In ASP.NET 2.0, the session state store functionality is encapsulated in the session store provider component, which can be one of the built-in InProc, SQLServer, or StateServer providers, or a custom provider that implements the fetching of session data, the creation of sessions, and the saving of changes to existing sessions.

Improving Performance

Using session state in an ASP.NET application can add noticeable overhead to the application performance. This should be expected as you are executing more code during the processing of every request in the application and possibly making network requests to retrieve stored state. However, there are several techniques your application can take advantage of to reduce the performance impact of session state use while still maintaining the desired state management functionality.

The bulk of the session state processing that occurs on every request resides in SessionStateModule. This module executes once before the ASP.NET request handler to fetch the state for the session identified by the request information, and once after the request handler to create a new session or to save the changes made to the existing session during handler execution.

The InProc session state mode is the fastest of the built-in state storage modes. Its overhead is limited to extracting the session ID from the request, performing a cache lookup for the state dictionary stored in the application's memory space, and marking the session as accessed to prevent its expiration. Updates to the data contained in the session are made directly to objects in memory and do not require any additional work to be persisted for the next request. However, because the InProc mode lacks the application restart tolerance and does not work in Web farm scenarios, the application frequently has no choice but to use one of the other two out-of-process modes.

In the default out-of-process modes, SQLServer and StateServer, session state must be fetched from an external store and deserialized from its binary blob representation to the in-memory state dictionary form in the AcquireRequestState stage. In the ReleaseRequestState stage, the state dictionary needs to be serialized again and transferred to external storage. In addition, the session entry in the store must be updated to indicate the last access time to prevent its expiration. In these modes, serialization and deserialization of the state data, and its out-of-process transfer, are by far the most expensive operations introduced by session state to the request path.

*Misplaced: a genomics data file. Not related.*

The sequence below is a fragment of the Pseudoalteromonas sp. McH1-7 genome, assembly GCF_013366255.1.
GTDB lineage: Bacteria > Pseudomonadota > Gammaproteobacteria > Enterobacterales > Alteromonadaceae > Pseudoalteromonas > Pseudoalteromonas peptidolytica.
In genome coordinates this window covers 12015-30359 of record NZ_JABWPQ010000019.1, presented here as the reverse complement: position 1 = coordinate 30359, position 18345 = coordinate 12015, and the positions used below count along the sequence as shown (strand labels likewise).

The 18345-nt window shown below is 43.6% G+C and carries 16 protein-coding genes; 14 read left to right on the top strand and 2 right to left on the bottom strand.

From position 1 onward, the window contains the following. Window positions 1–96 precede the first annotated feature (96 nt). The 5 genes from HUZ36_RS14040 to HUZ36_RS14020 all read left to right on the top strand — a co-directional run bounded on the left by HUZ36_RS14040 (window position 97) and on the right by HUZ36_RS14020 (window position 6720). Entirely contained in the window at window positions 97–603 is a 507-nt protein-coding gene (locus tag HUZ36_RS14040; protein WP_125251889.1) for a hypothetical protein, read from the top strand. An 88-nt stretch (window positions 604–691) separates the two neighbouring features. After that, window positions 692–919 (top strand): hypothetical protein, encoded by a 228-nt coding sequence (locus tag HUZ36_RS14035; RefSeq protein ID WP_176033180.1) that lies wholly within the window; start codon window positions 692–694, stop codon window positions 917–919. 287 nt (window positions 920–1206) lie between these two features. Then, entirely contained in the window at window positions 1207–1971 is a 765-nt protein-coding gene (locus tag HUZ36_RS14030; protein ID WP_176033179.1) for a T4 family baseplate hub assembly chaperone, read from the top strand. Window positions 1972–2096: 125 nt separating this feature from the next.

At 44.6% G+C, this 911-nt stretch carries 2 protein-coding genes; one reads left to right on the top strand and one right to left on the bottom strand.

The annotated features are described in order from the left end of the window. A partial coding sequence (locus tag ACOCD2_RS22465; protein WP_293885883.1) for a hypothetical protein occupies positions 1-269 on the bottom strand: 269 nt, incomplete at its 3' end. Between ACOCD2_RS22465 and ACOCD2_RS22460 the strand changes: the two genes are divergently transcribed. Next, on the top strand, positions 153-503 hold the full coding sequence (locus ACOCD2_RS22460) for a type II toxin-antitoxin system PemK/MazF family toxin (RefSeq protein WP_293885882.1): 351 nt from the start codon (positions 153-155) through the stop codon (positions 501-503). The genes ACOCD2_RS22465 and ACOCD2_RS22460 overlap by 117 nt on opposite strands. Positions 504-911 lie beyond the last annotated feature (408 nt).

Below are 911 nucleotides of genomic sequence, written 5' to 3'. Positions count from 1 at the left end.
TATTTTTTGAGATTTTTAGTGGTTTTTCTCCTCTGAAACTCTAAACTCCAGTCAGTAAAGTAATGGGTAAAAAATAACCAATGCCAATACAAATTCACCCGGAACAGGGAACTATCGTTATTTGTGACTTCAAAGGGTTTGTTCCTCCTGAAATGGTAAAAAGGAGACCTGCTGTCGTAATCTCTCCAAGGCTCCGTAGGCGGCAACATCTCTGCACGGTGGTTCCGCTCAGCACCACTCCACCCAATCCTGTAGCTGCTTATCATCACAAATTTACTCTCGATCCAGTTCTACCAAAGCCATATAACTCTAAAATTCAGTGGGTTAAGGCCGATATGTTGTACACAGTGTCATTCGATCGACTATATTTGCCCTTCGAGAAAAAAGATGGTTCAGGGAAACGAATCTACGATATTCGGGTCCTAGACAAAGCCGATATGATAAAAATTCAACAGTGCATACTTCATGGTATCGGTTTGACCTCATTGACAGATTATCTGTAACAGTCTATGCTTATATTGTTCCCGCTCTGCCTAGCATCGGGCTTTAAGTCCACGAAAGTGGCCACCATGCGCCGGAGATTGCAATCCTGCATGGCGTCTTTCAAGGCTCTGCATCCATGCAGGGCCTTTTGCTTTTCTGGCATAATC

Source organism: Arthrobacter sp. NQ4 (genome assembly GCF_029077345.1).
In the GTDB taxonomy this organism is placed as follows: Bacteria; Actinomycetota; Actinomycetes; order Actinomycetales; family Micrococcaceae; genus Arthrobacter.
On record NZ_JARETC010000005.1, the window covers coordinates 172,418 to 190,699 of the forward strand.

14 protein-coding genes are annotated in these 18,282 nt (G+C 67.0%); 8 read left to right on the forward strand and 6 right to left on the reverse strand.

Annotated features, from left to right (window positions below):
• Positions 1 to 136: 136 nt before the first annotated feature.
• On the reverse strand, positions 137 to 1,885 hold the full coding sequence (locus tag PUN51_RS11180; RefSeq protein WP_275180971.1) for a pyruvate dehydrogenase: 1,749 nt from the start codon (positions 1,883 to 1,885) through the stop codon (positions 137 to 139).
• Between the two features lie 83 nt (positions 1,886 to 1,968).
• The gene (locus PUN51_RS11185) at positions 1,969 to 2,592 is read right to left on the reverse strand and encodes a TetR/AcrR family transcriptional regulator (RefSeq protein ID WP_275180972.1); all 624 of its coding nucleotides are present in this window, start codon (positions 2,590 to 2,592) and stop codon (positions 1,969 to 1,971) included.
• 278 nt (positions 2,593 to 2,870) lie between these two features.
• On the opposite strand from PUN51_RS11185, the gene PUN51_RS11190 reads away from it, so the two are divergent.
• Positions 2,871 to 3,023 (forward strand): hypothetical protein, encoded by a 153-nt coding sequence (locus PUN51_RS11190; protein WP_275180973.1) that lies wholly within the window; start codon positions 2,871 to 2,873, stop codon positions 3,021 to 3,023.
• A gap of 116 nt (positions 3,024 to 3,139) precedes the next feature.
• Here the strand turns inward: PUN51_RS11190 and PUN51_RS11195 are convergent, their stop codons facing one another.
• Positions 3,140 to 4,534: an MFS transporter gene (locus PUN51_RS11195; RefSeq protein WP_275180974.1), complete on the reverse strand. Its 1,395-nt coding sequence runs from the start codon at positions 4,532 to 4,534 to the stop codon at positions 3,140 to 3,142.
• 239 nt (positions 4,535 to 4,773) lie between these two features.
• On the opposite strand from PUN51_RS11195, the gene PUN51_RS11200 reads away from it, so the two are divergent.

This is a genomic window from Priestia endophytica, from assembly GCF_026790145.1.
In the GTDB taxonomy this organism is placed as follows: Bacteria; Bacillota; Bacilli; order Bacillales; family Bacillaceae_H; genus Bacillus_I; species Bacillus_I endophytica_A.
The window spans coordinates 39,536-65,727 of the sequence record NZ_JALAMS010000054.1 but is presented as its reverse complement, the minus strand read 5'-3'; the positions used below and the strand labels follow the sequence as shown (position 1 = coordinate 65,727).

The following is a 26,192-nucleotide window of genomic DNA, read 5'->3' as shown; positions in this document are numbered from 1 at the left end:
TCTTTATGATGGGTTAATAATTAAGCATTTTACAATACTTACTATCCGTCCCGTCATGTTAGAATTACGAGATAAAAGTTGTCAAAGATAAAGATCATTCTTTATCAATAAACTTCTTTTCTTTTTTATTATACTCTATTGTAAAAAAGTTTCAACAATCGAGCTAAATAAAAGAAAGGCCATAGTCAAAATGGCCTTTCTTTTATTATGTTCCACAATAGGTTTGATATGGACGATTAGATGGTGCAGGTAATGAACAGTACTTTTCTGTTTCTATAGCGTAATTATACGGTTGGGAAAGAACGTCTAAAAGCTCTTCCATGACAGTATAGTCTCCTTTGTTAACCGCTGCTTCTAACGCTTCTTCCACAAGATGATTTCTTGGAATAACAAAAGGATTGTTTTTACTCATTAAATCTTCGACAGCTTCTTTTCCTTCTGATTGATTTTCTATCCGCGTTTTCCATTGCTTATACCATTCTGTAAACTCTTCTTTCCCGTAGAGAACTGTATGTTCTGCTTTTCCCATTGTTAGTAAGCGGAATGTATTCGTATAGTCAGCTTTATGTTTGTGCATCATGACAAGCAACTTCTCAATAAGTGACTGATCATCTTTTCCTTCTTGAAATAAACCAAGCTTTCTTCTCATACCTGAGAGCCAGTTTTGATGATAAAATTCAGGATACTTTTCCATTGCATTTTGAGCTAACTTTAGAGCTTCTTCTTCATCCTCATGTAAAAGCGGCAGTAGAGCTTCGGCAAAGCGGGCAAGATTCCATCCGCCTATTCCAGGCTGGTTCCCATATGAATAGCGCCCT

SessionStateModule will perform a number of optimizations by default to avoid overhead wherever possible. These optimizations fall into four categories.

First, for handlers or pages that are not marked as requiring session state, no session state work will be performed except for marking the session as accessed in the store. For pages marked as requiring read-only session state access, only the last-accessed marking and initial data fetching will be done.

Second, until any data is actually saved into the session dictionary, no session will be started for requests that do not already specify a session ID.

Third, on requests where no session state accesses are made or where only read accesses are made to session variables that contain immutable primitive types, no state changes will be persisted to the provider at the end of the request. On requests where mutable session data was accessed or where the session was modified, only the accessed variables will be serialized and the rest will just be copied from their binary blob representations.

And fourth, primitive types are serialized directly, but object types are serialized using the relatively slower BinaryFormatter serialization method.

By taking advantage of these optimizations using the best practices illustrated in this article, you can reduce the performance impact of session state management. The strategies discussed here focus on the three most promising approaches to improving application performance when using session state, taking advantage of the session state performance optimizations:

  • Disabling session state when possible in order to avoid the overhead entirely.